Full Metal Numismatic: Downies commemorates 40 years since Australia ended Vietnam War involvement

Seen throughout the world as a predominantly American conflict, the Vietnam War also drew in several other Allied nations in the fight against the Communist North. In those countries, the war proved to be as divisive as it did in the USA, nowhere more so than Australia. During the course of a ten-year period, in excess of 60,000 Australians fought in this South-East Asian war, over 500 of them losing their lives while doing so. Next year sees the 40th anniversary of Prime Minister John Gorton’s statement that Australian involvement in the war would cease.

Downies are issuing a 500 mintage four-piece set of silver coins to mark the beginning of the end of Australia’s participation in this hugely controversial war. Each one weighs a troy ounce of fine 0.999 silver and depicts Australian forces in various operations. Two of the designs feature the land war, one air combat, and one naval forces. All have a common obverse, and as they’re issued for Niue, it’s the usual effigy of Queen Elizabeth II surrounded by the inscribed coin information.

Apart from some colour highlights to flags at the top of the coins, the designs remain cleanly struck and free of distraction. Each is quite sparse with regards to backgrounds, a wise choice given the loose mix of elements depicted. All of the designs are top notch, in our view. It’s often the case with aircraft and ships on coins that perspective takes a back seat to artistic licence, but all of the equipment depicted on these four coins looks spot on, with the human figures showing an equal level of competence. The naval issue is a favourite. The guided-missile destroyer HMAS Brisbane is the main focus, with the old Majestic-class carrier HMAS Sydney (nicknamed the Vung Tau Ferry because of her 25 voyages filled with men and materiel) in the rear. The former in particular, is exceptionally well realised.

The four coins are only sold as a set and come very nicely presented in a gloss black box. This will hold a large certificate of authenticity packed with more information on the coins, and it all comes inside a lightly themed shipper box. All told, this looks to be very appealing to the military coin collector. There isn’t a whole lot of Vietnam War coins to choose from, but even if there were, this would likely rank very high on the list. Available to order now, it sells for just shy of $500 AUD.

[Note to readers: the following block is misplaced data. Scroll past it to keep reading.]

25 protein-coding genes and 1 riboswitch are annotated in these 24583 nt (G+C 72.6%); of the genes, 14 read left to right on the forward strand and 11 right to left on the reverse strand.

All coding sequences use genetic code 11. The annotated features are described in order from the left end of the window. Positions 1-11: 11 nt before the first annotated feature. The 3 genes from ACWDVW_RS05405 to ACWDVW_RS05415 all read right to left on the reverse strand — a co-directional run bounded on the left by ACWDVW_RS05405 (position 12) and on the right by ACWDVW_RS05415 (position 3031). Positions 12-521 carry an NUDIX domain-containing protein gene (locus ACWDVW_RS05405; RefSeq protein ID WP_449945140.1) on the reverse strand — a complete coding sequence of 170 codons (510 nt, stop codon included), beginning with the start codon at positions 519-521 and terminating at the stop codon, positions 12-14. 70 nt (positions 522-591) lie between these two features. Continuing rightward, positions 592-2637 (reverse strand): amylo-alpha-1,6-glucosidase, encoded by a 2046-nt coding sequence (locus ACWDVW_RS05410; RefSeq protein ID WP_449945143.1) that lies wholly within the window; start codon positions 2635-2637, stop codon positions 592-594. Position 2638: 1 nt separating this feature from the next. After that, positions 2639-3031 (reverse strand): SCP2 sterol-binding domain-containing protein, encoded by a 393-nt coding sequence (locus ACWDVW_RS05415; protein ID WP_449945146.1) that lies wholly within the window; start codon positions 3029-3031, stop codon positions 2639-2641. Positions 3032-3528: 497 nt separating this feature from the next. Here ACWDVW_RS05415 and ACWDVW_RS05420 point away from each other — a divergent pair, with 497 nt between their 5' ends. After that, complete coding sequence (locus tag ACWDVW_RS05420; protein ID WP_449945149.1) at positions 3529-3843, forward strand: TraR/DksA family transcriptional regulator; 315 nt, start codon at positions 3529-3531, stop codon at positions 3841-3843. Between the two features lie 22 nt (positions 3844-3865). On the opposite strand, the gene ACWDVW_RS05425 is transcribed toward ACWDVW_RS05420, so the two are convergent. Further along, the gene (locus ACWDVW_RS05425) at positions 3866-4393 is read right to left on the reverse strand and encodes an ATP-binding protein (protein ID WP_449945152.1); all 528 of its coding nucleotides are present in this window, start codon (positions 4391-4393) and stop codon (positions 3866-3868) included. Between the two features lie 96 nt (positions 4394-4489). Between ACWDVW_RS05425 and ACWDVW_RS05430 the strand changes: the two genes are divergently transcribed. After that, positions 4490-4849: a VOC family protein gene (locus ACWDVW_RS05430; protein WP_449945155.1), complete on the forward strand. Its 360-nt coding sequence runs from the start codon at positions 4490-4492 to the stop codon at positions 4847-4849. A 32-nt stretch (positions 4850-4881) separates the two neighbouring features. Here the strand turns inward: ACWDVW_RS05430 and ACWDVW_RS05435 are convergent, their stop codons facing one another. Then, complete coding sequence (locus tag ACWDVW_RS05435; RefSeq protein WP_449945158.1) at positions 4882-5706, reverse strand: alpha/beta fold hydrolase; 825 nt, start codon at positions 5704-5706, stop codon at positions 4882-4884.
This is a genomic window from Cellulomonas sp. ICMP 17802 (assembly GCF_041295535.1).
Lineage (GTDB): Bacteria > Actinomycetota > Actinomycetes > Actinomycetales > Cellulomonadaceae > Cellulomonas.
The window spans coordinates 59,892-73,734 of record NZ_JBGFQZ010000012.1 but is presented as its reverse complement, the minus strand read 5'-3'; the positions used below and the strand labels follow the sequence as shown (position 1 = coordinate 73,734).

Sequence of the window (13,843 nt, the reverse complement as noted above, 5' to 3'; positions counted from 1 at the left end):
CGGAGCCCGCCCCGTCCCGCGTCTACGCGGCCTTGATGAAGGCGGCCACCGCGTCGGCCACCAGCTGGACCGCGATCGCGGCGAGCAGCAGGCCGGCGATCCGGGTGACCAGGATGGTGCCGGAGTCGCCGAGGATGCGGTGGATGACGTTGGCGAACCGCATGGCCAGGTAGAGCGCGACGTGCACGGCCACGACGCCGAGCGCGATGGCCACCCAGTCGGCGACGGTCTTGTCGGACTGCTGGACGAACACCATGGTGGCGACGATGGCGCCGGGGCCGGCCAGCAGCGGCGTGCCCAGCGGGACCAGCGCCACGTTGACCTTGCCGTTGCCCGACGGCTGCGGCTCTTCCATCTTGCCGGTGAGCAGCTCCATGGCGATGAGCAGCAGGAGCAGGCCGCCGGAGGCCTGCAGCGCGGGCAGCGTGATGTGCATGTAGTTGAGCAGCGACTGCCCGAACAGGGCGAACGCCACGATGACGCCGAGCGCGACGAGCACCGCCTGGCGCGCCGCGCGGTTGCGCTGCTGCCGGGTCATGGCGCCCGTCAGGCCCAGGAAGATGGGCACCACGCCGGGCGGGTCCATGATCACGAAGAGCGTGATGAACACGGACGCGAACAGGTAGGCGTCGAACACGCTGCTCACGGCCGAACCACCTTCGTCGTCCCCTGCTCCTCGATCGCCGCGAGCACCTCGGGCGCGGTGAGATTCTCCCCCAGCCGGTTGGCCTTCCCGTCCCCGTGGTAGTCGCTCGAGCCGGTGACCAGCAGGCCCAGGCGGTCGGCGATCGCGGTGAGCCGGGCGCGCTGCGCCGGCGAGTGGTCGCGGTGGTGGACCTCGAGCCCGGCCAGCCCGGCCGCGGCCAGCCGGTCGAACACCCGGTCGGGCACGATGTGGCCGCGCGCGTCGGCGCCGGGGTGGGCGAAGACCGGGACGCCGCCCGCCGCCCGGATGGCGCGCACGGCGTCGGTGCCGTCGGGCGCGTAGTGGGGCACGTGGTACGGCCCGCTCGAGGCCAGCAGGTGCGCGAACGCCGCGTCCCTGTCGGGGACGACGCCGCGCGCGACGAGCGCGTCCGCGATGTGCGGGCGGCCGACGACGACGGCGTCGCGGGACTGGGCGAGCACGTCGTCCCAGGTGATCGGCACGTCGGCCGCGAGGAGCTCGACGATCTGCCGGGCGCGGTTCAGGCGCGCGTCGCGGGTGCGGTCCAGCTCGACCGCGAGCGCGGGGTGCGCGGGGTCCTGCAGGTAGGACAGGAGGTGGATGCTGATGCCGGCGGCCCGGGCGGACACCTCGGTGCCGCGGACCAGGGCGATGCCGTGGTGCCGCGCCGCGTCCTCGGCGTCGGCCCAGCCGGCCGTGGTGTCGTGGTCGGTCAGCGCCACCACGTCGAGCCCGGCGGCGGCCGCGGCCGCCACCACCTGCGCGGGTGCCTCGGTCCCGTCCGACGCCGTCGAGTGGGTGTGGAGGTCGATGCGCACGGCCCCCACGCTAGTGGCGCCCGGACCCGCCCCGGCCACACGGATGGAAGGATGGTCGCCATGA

AUSTRALIA IN THE VIETNAM WAR

Australia’s involvement in the Vietnam War began with a small commitment of 30 military advisors in 1962, and increased over the following decade to a peak of 7,672 Australian personnel following the Menzies Government’s April 1965 decision to upgrade its military commitment to South Vietnam’s security. By the time the last Australian personnel were withdrawn in 1972, the Vietnam War had become Australia’s longest war, and was only recently surpassed by Australia’s long term commitment of combat forces to the War in Afghanistan. It remains Australia’s largest force contribution to a foreign conflict since the Second World War and was also the most controversial in Australian society since the conscription controversy during the First World War. Although initially enjoying broad support due to concerns about the spread of communism in Southeast Asia, a vocal anti-war movement developed in response to Australia’s programme of conscription.

The withdrawal of Australia’s forces from South Vietnam began in November 1970, under the Gorton Government, when 8 RAR completed its tour of duty and was not replaced. A phased withdrawal followed, and by 11 January 1973 Australian involvement in hostilities in Vietnam had ceased. Nevertheless, Australian troops from the Australian Embassy Platoon remained deployed in the country until 1 July 1973, and Australian forces were deployed briefly in April 1975, during the Fall of Saigon, to evacuate personnel from the Australian embassy. Approximately 60,000 Australians served in the war; 521 were killed and more than 3,000 were wounded. (Source:Wikipedia)

MINTS DESCRIPTION

A superb presentation, this collection comprises four legal tender coins. Each coin honours a specific aspect of Australian military operations in Vietnam. Distinguished by acutely detailed, fully struck-up designs, and embellished with full-colour, the four coins honour ‘Gunline’, ‘Callsign Magpie’, ‘Dustoff’ and ‘Cordon & Search’ respectively.

Honouring the courage, spirit and self-sacrifice of all Australians who served in the conflict, demand for the 2019 $1 Vietnam War Silver Proof 4-Coin Set is sure to be substantial.

GUNLINE: Australian destroyers served on ‘the Gunline’, providing gunfire support for ground forces in South Vietnam.

CALLSIGN MAGGIE: Canberra bombers from No.2 Squadron RAAF used the callsign ‘Magpie’ in Vietnam in recognition of the squadron’s emblem.

DUSTOFF: Known as a ‘Dustoff’, medical helicopters flew into combat zones in Vietnam for emergency evacuation of the wounded.

CORDON & SEARCH: Cordon & Search saw Australian forces restrict access to an area whilst searching for weapons or insurgents.

SPECIFICATION (PER COIN)
DENOMINATION $1 New Zealand (Niue)
COMPOSITION 0.999 silver
WEIGHT 31.1 grams
DIMENSIONS 40.0 mm
FINISH Proof
MODIFICATIONS Selective colour
MINTAGE 500
BOX / COA Yes / Yes
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DOWNIES AUSTRALIA
By |2018-12-02T20:24:41+00:00December 2nd, 2018|Categories: History, Coloured, Military, Silver, Downies, Niue Island|0 Comments

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